Like Being the Only Grain of Sand on the Beach
by Ian F. King
One by one by one the day hikers all made their way back down the side of the mountain on the foot path to the parking lot, taking and retaking digital pictures and tossing organic snow peas at the marmots and chipmunks. Haley and I sat up on a large rock that rested on top of a huge pile of other large rocks, a miniscule hill on an immeasurably larger one, randomly amassed right on the edge of the September snowline. A week from today Haley would be back in her senior classes, waist deep in novels and textbooks. I would be home in Wimbledon, cooking in a popular pub on the Thames. We watched as little beaming children ripped rare delicate flowers from their stems, peering into their centers and throwing them aside, while their parents rattled off brand names and stock tips, complaining about the horrid reception at seven thousand feet.
"I wonder what it's like to be like that," said Haley.
"Probably hollow," I said.
"I know, but I wonder what it's like to be like that."
"To drive a huge car with four televisions and satellite tracking? You might feel satisfied, because you're keeping up, but you're really not happy, not inside."
"Yeah I know, but I mean, what is it like?"
"Just be glad we're not like any of them."
They were right to start heading off the mountain. It had just passed into evening, and in the space of a few minutes the close cancerous sunlight became smothered in a dam burst of roiling clouds, pouring fog both above our heads and under our feet, the temperature dropping a degree for every passing minute. Haley and I climbed off the rock hill and started down the trail, jumping from stone to stone across a wide shallow stream, ambling down flights of man made rock staircases embedded in the ground. Haley made us stop to speak to each and every animal that had come out of their borough searching for dinner. "I wonder what it's like to be a Marmot," she said. I didn't have an answer.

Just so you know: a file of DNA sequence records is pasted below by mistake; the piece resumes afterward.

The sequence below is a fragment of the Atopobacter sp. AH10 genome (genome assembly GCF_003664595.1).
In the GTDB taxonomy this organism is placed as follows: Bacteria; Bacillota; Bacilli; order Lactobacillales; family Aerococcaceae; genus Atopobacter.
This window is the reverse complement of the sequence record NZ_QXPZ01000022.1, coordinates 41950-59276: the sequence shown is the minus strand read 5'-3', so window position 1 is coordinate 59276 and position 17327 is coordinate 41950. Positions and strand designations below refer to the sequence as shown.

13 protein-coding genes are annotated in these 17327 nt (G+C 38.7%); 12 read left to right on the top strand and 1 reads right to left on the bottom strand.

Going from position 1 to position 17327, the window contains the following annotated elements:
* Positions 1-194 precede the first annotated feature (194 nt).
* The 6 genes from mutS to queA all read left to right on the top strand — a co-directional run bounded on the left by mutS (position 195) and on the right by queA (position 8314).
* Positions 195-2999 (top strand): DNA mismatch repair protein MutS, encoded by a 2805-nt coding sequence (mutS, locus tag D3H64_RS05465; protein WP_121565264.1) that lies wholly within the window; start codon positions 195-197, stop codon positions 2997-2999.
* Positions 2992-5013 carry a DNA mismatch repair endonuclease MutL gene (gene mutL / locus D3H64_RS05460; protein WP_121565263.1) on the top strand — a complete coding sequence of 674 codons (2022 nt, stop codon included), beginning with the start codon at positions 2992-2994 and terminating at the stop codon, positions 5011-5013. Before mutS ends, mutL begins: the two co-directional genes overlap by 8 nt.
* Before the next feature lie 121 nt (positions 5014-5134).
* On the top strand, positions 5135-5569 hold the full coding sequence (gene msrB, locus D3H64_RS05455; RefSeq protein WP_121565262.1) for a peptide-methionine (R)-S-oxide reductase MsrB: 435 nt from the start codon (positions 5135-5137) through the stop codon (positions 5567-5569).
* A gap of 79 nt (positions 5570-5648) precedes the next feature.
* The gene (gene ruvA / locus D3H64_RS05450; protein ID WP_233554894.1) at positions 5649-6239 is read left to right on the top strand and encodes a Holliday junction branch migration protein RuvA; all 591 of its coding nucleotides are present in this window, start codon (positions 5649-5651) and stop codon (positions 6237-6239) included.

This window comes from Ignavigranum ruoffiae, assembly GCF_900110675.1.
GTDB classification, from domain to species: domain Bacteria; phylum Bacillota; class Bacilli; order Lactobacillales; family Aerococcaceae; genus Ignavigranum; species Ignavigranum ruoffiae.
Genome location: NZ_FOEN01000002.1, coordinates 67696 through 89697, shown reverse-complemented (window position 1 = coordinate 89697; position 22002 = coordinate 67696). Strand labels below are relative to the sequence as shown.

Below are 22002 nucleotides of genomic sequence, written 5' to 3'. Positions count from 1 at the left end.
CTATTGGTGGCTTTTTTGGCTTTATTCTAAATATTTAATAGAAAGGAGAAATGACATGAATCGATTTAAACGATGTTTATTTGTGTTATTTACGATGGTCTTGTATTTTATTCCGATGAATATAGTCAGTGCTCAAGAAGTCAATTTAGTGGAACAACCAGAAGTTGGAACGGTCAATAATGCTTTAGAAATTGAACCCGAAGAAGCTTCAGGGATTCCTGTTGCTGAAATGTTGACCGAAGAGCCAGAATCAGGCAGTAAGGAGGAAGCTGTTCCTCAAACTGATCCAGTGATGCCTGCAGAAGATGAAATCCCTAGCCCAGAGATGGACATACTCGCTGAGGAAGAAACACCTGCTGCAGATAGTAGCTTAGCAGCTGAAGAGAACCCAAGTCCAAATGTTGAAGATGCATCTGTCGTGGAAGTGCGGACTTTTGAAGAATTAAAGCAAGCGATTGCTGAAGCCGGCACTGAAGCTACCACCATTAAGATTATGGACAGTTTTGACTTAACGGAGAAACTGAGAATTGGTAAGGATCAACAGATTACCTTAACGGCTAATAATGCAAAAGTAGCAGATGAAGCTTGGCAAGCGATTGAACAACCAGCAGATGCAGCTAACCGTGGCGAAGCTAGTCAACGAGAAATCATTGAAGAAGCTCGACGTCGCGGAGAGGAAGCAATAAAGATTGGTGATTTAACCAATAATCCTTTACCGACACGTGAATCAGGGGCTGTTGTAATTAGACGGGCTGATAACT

As Haley and I went step by step a few thousand feet down the mountain the fog grew exponentially denser, and the closer we got to the parking lot the less we could see in front of our faces.
"This fog is like pea soup," Haley said.
"Those classes are finally paying off in metaphors."
"It's just an expression."
"It's a terrible expression; this fog isn't like pea soup at all, not in color nor texture nor anything."
"You have a better one, scholar?"
"I don't need one. The fog is thick, that's it. It's dreary fog, and it's covering everything so I can't see anything around me."
"But what's it like?"
"It's like really, really, really fucking thick."
The closer we got to the car, the less sure of how close we were to it we became. Haley and I were shivering now, our arms pulled into our tee shirts, hugging ourselves in desperation to save heat. We had been walking alone, there had been no other hikers behind us or in front of us for some time. The lower, more trodden half of the trail wasn't a typical wildlife trail; it was a cement pathway, a dislocated city sidewalk that, unlike your typical dirt trail, didn't register footprints, or any other impressions. No other proof existed that any human or anything else had been on the trail before us, except for the actual existence of the trail itself. Haley and I saw less and less in front of our faces, from thirty feet to twenty feet to ten feet.
"I wonder what it's like to be either you or me right now," she said, reaching for my hand out from under her shirt, pressing my palm in hers.
About the author:
After completing literature studies at the University of Washington, Ian F. King fled from the grey skies of Seattle to the grey skies of London, where he currently earns his keep working in the offices of both Granta Publications and David Godwin Associates. He enjoys long commutes and short attention spans.